The Do Good Dog: A Friendlier Hot Dog - The Nibble Webzine Of Food Adventures The Do Good Dog: A Friendlier Hot Dog
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The Do Good Dog: A Friendlier Hot Dog

The Fourth of July is the biggest hot dog-eating day of the year. According to the National Hot Dog & Sausage Council, an estimated 150 million hot dogs are consumed on Independence Day—enough hot dogs to stretch across the country and back.

From Memorial Day to Labor Day, “peak hot dog season,” Americans will gobble up 7 billion hot dogs—beef, chicken, pork, turkey, organic, vegan, and now…regeneratively sourced, exemplified by Applegate Naturals’ The Do Good Dog Uncured Beef Hot Dog (photos #1 and #2).

While Applegate introduced the Do Good Dog in November 2021, the news just crossed our e-desk recently and introduced us to a new term: regeneratively sourced.

There’s more about regeneratively sourced agriculture below, but the gist of it is a positive impact on the land: better for the planet.

Beef for the Do Good Dog comes from SunFed Ranch, headquartered in Woodland, California approximately 15 miles northwest of Sacramento.

Their beef carries the Savory Institute’s Land to Market Seal (photo #3), certifying that it was raised on verified regenerative U.S. grasslands.

The environmentally friendlier dog is made with just four ingredients:

  • 100% grass-fed, non-GMO, antibiotic-free, hormone-free beef
  • Sea salt
  • Seasonings: cherry powder, cultured celery powder, dehydrated onion, granulated garlic, paprika, spices (black pepper, cayenne, coriander, ginger, mace), and vinegar
  • Water
    The result: a delicious, juicy bite with a flavor that’s sure to satisfy—whether boiled, broiled, grilled, or mixed into grandma’s secret baked beans and franks recipe.

    Regenerative beef comes from cattle raised and fed by rotational grazing. This allows the animals to graze on real grass, and their manure contributes more nutrients to the grasses and plants.

    This in turn results in more nutritious meat from the animals that graze there. It’s great for the environment.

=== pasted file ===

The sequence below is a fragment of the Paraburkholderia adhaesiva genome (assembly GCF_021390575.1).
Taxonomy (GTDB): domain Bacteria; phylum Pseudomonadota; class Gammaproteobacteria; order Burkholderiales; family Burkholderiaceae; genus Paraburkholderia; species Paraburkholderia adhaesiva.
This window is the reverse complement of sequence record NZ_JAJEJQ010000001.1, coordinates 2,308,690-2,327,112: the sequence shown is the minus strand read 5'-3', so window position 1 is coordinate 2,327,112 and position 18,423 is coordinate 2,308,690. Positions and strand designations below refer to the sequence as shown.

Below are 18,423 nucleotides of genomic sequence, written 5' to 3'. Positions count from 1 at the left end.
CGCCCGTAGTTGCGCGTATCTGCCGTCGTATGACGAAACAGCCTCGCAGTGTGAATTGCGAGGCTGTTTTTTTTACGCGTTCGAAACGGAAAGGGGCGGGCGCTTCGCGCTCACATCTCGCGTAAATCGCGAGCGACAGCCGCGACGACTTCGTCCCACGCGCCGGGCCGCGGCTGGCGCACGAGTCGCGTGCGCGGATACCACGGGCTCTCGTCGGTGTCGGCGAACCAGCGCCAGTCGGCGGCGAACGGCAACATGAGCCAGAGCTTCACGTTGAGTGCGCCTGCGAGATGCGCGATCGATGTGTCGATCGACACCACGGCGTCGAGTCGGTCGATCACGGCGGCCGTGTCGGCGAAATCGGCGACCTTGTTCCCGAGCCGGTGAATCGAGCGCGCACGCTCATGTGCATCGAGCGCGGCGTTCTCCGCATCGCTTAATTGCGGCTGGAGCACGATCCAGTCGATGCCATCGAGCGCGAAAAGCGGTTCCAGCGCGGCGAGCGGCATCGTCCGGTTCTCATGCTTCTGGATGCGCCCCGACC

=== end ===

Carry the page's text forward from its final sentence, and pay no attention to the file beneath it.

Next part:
In fact, it’s better for the environment than beef from any other source (that includes vegan and other imitation meat). It:

  • Provides more nutrients to plants and grasses.
  • Grows new, healthy topsoil.
  • Reduces water runoff and fosters clean bodies of water.
  • Rebalances ecosystems and protects beneficial insects, including pollinators like bees.
  • Cuts down on pollutants like carbon dioxide and nitrous oxide.
  • Fights climate change.

    Emerging research shows that regenerative practices, such as holistic managed grazing, have the potential to better the environment and mitigate climate change.

    According to the Savory Institute, the cattle that graze this way are part of a system that has the potential to contribute to the regeneration of up to 260,000 acres of U.S. grasslands. This makes it one of the largest verified systems for regeneratively sourced beef [source].

    Regeneratively-sourced beef is on the rise. Applegate’s commitment to supporting and selling it has helped SunFed Ranch to double its grass-fed cattle production.

    Another benefit to the environment and the animals: Diverting cattle out of the commodity feedlot system [source]

    If choosing food that regenerates the land sounds good to you, look for Do Good Dogs products online or in-store at select retailers near you (start with Whole Foods).
    > The different types of beef: a glossary.


    Applegate Do Good Dog Hot Dogs
    [1] Do Good Dogs do good for the land (photos #1 and #2 © Applegate Farms).

    Plate Of Applegate Do Good Dogs In Rolls
    [2] Ready to enjoy!

    Savory Institute Land To Market Seal
    [3] The seal of Verified Land To Market ensures you’re getting regeneratively sourced beef (photo © Savory Institute).

    Cow Eating Greens
    [4] Eating the good stuff (photos #4 and #5 © SunFed Ranch | Facebook .

    A Bull Grazing In The Meadow
    [5] He’s eating an ideal diet—no grain, no bull!





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